FAVORITE CATCHPHRASE: "These pretzels are making me thirsty."
Kramer had many odd jobs throughout the course of the series (from department-store Santa to police line-up decoy) but really he was a struggling actor. In one of his few acting gigs, he had one line in a Woody Allen film: "These pretzels are making me thirsty." The four friends started using the phrase when one of them was feeling irritated or nervous, and it became one of the show's first famous sayings to catch on with fans.

Wayne Knight as Newman
Newman is to "Seinfeld" as George Martin is to the Beatles. The fifth castmate made his first appearance in Season 3 and was in 46 episodes over the next seven years (more than any other secondary character). The mailman Newman served as Jerry's archenemy, and he spent his time onscreen trying to make Jerry's life miserable (and helping Kramer with his get-rich-quick schemes). While on "Seinfeld," Wayne Knight appeared in two other TV shows, "3rd Rock From the Sun" and "Against the Grain." After Jerry and the gang called it quits, Wayne began doing mostly voice-over work, including the WB animated series "Xiaolin Showdown" and Nickelodeon's "Catscratch" as well as such animated films as "Kung Fu Panda" and "Toy Story 2."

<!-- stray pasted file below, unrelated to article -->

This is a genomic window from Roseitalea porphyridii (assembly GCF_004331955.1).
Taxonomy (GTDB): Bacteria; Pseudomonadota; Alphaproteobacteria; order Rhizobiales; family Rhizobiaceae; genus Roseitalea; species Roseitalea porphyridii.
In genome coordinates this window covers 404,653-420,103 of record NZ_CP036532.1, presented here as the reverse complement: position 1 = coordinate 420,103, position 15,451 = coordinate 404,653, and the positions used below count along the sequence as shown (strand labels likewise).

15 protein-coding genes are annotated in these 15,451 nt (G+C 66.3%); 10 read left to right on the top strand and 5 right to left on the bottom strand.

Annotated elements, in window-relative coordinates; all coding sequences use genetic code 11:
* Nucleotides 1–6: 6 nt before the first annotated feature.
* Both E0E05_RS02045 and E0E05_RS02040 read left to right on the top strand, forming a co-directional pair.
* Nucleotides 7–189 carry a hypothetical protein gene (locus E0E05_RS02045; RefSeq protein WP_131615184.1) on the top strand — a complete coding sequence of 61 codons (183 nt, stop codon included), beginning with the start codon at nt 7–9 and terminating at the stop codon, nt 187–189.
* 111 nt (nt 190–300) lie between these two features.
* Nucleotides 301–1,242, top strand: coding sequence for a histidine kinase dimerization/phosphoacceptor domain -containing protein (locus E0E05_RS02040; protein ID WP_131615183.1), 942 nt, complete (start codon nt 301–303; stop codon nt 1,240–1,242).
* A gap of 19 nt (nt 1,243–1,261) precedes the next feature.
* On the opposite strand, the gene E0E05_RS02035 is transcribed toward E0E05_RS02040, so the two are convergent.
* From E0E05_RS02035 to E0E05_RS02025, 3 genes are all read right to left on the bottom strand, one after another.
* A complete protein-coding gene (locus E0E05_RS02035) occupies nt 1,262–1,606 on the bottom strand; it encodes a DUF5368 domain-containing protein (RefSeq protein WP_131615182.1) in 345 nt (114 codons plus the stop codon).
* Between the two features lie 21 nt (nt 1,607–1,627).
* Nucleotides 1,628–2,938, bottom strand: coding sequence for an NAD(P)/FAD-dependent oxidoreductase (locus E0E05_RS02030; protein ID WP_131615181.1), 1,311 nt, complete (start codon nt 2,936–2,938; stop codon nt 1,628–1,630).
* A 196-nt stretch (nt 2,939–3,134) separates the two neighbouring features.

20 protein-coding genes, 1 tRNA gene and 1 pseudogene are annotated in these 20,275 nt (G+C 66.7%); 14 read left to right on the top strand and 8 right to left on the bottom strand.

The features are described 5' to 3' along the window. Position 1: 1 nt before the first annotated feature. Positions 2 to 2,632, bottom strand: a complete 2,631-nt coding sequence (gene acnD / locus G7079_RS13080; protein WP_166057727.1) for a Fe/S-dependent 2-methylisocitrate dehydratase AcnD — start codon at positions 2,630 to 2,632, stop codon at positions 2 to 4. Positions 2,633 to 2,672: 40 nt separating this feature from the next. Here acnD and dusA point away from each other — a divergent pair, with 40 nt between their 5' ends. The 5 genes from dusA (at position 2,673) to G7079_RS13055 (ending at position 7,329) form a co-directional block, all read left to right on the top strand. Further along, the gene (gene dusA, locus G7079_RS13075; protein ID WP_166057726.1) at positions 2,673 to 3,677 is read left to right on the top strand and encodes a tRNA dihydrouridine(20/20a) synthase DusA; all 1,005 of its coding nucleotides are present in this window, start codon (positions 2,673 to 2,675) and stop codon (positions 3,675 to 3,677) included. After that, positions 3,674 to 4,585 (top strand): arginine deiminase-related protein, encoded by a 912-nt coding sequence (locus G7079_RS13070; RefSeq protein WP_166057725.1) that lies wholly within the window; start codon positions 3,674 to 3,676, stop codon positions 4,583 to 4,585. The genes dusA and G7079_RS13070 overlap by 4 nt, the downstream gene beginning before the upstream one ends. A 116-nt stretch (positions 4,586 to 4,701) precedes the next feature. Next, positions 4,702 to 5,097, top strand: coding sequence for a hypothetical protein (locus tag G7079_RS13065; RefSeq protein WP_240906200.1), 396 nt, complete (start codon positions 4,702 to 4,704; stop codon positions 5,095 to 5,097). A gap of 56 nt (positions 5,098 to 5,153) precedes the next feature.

Each time Newman walked into a room, he would say to Jerry in a sickeningly sweet, fake-happy voice, "Hello, Jerry." To which Jerry, who considered Newman pure evil, would always flare his nostrils and reply in a disdainful tone, "Hello, Newman."

Patrick Warburton as David Puddy
Elaine's on-again, off-again indifferent boyfriend David Puddy was such a powerful, memorable character that it's hard to believe he was actually on only ten episodes. The auto mechanic with strong religious convictions often painted his body for New Jersey Devils' games and loved him some Arby's and high-fives. After the series ended, Patrick went on to have a very successful film and TV career, which has included voicing animated characters in "Buzz Lightyear of Star Command," "Kim Possible," and "Space Chimps"; appearing in several successful sitcoms, including "News Radio," "The Tick," "Less Than Perfect," and "Rules of Engagement"; and making the movies "The Dish" and "Get Smart." He's also been the voice of Joe Swanson on "Family Guy" for a decade and has two movies coming out this year, including "Rock Slyde" with Andy Dick and "Seinfeld" co-star Jason Alexander.

In the first episode featuring Puddy, Elaine tells Jerry that her new boyfriend did "the move" while they were in bed together, a maneuver Jerry had described to Puddy when he was dating Elaine. An annoyed Jerry said he wanted to prohibit Puddy from using HIS move any more, but Elaine convinced him it was OK.

Written by Amy & Nancy Harrington